From there Jesus arose, and went away into the borders of Tyre and Sidon. He entered into a house, and didn’t want anyone to know it, but he couldn’t escape notice. For a woman, whose little daughter had an unclean spirit, having heard of him, came and fell down at his feet.
Now the woman was a Greek, a Syrophoenician by race. She begged him that he would cast the demon out of her daughter.
But Jesus said to her, “Let the children be filled first, for it is not appropriate to take the children’s bread and throw it to the dogs.”
But she answered him, “Yes, Lord. Yet even the dogs under the table eat the children’s crumbs.”
He said to her, “For this saying, go your way. The demon has gone out of your daughter.”
She went away to her house, and found the child having been laid on the bed, with the demon gone out.
Again he departed from the borders of Tyre and Sidon, and came to the sea of Galilee, through the middle of the region of Decapolis. They brought to him one who was deaf and had an impediment in his speech. They begged him to lay his hand on him. He took him aside from the multitude, privately, and put his fingers into his ears, and he spat, and touched his tongue.
Looking up to heaven, he sighed, and said to him, “Ephphatha!” that is, “Be opened!”
Immediately his ears were opened, and the impediment of his tongue was released, and he spoke clearly. He commanded them that they should tell no one, but the more he commanded them, so much the more widely they proclaimed it. They were astonished beyond measure, saying, “He has done all things well. He makes even the deaf hear, and the mute speak!”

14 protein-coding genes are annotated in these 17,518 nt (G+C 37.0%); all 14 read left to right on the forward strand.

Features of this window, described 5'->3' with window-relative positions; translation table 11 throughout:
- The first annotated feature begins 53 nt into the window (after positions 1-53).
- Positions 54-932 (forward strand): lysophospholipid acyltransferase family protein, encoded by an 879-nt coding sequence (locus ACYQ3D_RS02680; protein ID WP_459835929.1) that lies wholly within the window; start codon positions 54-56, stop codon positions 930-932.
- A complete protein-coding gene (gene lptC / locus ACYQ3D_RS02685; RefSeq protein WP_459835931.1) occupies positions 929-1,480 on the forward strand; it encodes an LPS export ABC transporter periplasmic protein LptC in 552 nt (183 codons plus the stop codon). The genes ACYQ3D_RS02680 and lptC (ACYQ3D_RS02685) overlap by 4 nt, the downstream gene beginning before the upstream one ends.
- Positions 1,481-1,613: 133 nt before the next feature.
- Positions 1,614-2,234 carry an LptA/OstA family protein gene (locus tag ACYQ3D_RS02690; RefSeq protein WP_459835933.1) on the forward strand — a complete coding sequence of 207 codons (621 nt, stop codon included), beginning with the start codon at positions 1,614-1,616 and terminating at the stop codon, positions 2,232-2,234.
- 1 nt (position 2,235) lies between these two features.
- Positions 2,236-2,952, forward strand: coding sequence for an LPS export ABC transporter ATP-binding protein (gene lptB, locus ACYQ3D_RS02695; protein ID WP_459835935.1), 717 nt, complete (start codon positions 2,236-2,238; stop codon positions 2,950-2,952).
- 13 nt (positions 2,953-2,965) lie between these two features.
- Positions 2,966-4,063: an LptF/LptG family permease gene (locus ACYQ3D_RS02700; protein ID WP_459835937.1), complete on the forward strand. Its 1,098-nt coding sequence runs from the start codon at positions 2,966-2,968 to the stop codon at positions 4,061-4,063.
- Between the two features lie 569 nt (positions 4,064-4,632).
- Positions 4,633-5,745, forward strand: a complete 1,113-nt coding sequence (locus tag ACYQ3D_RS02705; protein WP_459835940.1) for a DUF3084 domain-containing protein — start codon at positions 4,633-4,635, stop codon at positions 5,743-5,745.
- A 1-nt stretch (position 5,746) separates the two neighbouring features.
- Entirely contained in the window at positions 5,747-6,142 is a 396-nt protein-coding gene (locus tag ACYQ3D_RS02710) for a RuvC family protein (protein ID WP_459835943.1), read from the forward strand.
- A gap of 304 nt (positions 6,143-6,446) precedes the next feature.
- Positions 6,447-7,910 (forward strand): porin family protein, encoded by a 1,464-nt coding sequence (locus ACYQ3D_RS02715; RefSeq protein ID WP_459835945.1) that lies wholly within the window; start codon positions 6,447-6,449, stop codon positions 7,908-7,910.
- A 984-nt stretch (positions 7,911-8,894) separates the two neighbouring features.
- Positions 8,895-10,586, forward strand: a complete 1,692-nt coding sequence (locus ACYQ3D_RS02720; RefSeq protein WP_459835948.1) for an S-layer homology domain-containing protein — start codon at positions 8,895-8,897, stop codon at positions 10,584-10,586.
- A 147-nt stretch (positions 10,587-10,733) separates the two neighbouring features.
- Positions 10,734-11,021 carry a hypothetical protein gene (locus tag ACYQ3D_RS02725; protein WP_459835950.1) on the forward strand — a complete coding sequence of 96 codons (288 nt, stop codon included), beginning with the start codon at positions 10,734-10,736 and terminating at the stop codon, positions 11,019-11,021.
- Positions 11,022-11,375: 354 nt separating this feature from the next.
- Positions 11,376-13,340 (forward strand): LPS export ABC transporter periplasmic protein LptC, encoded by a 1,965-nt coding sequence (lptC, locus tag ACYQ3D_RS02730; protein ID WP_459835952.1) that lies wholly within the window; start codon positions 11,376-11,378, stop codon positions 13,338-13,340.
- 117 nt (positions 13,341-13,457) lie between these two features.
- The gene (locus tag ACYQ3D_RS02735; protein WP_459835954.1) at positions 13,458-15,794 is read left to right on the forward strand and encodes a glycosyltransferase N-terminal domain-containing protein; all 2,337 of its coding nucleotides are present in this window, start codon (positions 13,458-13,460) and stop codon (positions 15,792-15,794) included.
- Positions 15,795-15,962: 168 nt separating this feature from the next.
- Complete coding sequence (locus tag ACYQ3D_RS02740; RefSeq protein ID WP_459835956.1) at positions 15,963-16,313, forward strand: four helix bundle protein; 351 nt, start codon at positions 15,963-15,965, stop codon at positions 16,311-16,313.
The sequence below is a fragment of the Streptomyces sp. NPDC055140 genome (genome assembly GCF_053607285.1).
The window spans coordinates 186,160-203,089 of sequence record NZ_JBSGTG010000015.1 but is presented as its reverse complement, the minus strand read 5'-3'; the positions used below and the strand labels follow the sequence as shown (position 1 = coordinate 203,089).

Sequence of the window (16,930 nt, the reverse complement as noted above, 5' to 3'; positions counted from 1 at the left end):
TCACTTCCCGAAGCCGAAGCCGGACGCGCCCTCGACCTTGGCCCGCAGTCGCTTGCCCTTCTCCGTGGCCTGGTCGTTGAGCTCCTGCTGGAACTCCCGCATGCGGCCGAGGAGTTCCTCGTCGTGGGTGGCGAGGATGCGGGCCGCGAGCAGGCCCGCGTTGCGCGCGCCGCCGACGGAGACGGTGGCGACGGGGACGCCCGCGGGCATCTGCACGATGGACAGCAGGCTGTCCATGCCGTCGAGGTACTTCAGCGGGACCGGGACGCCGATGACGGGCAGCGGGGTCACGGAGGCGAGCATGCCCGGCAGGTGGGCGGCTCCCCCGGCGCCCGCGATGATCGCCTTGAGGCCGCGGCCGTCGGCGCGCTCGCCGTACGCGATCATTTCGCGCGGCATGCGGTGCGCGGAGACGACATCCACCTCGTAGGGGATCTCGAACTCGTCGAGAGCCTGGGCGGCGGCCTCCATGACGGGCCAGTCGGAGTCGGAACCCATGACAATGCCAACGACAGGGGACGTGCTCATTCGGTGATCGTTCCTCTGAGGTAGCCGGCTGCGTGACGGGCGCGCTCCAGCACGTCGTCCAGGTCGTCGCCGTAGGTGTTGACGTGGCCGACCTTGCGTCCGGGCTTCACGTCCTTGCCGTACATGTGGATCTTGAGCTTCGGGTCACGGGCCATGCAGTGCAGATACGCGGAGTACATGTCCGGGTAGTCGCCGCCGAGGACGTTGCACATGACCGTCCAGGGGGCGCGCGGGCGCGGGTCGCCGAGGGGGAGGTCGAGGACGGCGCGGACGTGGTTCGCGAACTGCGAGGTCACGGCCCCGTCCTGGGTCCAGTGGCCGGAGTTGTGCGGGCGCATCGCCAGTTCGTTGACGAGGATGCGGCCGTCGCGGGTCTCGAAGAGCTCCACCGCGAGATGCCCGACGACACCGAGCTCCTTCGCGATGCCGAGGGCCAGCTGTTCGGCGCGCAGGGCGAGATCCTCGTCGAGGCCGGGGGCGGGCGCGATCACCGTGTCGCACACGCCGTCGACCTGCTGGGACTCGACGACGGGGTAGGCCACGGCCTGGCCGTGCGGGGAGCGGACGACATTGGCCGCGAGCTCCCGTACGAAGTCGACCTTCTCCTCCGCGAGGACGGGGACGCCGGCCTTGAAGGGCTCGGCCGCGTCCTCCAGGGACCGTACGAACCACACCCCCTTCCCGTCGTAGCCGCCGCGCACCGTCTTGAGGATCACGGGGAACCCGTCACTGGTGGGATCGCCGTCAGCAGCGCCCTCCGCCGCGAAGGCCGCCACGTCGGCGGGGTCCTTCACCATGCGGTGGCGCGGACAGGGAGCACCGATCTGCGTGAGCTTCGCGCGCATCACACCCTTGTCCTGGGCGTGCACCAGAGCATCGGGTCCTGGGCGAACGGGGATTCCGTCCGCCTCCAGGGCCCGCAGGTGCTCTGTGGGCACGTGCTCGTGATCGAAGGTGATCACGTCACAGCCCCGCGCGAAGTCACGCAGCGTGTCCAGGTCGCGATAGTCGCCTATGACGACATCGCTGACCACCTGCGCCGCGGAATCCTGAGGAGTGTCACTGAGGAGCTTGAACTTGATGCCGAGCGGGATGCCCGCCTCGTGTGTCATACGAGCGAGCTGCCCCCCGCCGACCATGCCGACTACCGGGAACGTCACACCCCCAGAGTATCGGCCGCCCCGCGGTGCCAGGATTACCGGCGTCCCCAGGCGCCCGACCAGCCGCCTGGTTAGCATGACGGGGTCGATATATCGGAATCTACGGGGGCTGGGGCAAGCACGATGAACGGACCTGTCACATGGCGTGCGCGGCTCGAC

The story of Jesus and the Syrophoenician woman demonstrates the strength of faith the woman had as the first response from Jesus seems to rebuff her efforts. “The woman… did not hesitate before the apparent obstacle before her. She felt no insult in the comparison between children of the household and the pet dogs. Instead she neatly turned it to her advantage: the crumbs dropped by the children, after all, are intended for the dogs! Jesus’ comparison is not rejected but carried one step further, which modifies the entire scene: if the dogs eat the crumbs under the table, they are fed at the same time as the children (and do not have to wait, as implied by the affirmation in verse 27).
Indeed, let the children be fed, but allow the dogs to enjoy the crumbs. There does not have to be an interruption of the meal, for what she requests is not the whole loaf but a single crumb. The acceptance of the comparison, the clever reply, and the profound respect for Jesus in her address show that her confidence in his power and good will has not been shaken.”
(William L. Lane, The Gospel of Mark, p. 263)